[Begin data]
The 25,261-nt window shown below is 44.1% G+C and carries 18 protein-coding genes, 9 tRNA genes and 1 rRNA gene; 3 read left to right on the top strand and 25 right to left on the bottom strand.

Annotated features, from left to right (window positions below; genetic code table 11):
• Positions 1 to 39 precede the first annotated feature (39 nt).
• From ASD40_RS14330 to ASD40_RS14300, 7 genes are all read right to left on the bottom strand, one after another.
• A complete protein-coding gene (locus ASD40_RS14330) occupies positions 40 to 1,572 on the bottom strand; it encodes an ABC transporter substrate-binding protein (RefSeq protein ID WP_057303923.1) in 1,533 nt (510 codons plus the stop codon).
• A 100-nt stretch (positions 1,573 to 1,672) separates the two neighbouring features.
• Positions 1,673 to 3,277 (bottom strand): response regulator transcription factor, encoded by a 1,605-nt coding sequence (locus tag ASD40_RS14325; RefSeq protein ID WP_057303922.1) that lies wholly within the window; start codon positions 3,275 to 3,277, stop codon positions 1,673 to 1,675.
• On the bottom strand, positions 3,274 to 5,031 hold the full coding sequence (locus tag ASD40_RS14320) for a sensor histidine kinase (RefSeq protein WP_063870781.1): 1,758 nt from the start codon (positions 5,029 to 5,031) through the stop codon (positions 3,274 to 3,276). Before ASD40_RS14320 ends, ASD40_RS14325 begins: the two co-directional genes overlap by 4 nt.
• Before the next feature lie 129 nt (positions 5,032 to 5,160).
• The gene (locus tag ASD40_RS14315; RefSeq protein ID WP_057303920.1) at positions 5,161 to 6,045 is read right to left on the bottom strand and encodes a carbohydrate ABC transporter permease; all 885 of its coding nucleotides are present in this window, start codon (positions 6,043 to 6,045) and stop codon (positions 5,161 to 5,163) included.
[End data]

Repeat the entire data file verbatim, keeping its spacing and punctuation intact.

The 25,261-nt window shown below is 44.1% G+C and carries 18 protein-coding genes, 9 tRNA genes and 1 rRNA gene; 3 read left to right on the top strand and 25 right to left on the bottom strand.

Annotated features, from left to right (window positions below; genetic code table 11):
• Positions 1 to 39 precede the first annotated feature (39 nt).
• From ASD40_RS14330 to ASD40_RS14300, 7 genes are all read right to left on the bottom strand, one after another.
• A complete protein-coding gene (locus ASD40_RS14330) occupies positions 40 to 1,572 on the bottom strand; it encodes an ABC transporter substrate-binding protein (RefSeq protein ID WP_057303923.1) in 1,533 nt (510 codons plus the stop codon).
• A 100-nt stretch (positions 1,573 to 1,672) separates the two neighbouring features.
• Positions 1,673 to 3,277 (bottom strand): response regulator transcription factor, encoded by a 1,605-nt coding sequence (locus tag ASD40_RS14325; RefSeq protein ID WP_057303922.1) that lies wholly within the window; start codon positions 3,275 to 3,277, stop codon positions 1,673 to 1,675.
• On the bottom strand, positions 3,274 to 5,031 hold the full coding sequence (locus tag ASD40_RS14320) for a sensor histidine kinase (RefSeq protein WP_063870781.1): 1,758 nt from the start codon (positions 5,029 to 5,031) through the stop codon (positions 3,274 to 3,276). Before ASD40_RS14320 ends, ASD40_RS14325 begins: the two co-directional genes overlap by 4 nt.
• Before the next feature lie 129 nt (positions 5,032 to 5,160).
• The gene (locus tag ASD40_RS14315; RefSeq protein ID WP_057303920.1) at positions 5,161 to 6,045 is read right to left on the bottom strand and encodes a carbohydrate ABC transporter permease; all 885 of its coding nucleotides are present in this window, start codon (positions 6,043 to 6,045) and stop codon (positions 5,161 to 5,163) included.